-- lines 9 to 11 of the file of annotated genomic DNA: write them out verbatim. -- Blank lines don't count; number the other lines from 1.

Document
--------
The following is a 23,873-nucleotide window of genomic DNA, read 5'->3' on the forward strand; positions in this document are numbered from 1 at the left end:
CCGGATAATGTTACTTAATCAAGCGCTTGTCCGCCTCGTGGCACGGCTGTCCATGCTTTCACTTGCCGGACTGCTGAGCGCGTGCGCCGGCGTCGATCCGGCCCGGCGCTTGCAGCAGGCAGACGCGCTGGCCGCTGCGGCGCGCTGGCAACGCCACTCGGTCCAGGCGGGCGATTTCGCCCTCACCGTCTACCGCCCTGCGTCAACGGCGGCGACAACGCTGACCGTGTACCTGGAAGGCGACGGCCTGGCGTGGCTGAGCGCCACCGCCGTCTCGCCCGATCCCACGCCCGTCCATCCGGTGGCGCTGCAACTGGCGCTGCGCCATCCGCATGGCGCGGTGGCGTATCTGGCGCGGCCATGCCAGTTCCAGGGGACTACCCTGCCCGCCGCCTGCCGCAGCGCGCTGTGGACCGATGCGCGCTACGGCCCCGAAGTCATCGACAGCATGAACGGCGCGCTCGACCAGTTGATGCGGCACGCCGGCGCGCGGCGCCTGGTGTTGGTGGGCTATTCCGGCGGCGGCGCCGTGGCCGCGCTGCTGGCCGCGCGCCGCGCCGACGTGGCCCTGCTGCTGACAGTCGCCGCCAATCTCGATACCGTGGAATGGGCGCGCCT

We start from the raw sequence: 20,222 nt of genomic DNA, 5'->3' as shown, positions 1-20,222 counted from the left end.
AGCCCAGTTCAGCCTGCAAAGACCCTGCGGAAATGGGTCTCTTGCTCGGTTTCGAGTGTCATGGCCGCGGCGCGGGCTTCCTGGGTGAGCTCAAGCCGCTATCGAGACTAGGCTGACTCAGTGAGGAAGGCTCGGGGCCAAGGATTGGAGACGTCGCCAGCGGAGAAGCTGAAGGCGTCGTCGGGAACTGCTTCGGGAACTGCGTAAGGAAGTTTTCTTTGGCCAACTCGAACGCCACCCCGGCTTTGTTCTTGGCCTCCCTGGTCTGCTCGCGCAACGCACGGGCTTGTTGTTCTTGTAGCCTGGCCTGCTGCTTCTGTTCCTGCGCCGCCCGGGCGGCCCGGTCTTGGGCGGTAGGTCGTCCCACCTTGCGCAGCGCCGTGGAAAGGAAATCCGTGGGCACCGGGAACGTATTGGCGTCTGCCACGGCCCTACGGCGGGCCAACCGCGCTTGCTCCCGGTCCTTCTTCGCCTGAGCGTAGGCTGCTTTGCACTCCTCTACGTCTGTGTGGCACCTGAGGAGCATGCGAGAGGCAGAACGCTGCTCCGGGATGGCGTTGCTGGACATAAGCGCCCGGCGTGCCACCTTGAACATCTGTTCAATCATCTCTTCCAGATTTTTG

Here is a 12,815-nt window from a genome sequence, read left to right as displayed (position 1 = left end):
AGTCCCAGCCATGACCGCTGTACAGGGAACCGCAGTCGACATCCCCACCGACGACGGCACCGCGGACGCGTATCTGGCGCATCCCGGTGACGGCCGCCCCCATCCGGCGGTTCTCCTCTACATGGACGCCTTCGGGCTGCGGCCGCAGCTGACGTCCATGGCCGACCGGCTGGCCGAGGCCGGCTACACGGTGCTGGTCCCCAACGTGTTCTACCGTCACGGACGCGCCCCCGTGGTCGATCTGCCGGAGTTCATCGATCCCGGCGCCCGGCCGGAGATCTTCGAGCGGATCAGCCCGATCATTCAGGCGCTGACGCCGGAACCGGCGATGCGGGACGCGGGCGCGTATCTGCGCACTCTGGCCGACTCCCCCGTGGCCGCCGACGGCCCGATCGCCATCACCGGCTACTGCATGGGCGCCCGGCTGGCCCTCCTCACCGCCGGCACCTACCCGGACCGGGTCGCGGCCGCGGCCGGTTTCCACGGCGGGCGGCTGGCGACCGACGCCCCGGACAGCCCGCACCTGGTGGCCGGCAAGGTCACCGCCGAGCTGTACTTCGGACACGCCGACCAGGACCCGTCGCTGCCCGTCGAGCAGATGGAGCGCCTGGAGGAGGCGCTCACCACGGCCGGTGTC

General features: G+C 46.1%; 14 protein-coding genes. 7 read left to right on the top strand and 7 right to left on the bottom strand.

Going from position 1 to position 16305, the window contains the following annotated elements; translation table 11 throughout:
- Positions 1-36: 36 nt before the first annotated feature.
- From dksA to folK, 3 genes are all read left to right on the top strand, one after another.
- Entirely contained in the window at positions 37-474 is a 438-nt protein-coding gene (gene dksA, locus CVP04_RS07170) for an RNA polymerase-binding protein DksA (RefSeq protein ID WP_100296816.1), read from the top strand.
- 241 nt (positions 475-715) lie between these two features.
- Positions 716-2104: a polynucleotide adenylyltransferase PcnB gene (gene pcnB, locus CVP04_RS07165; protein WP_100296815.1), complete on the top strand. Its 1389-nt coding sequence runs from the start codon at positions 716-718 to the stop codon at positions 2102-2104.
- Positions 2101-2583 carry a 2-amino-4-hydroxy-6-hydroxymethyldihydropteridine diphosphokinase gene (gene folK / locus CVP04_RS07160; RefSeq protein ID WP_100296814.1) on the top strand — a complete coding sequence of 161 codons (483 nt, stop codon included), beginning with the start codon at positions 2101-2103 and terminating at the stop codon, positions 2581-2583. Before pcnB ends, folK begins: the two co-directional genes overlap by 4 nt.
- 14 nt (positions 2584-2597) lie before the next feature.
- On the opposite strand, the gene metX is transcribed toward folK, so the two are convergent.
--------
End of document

- Positions 1-36: 36 nt before the first annotated feature.
- From dksA to folK, 3 genes are all read left to right on the top strand, one after another.
- Entirely contained in the window at positions 37-474 is a 438-nt protein-coding gene (gene dksA, locus CVP04_RS07170) for an RNA polymerase-binding protein DksA (RefSeq protein ID WP_100296816.1), read from the top strand.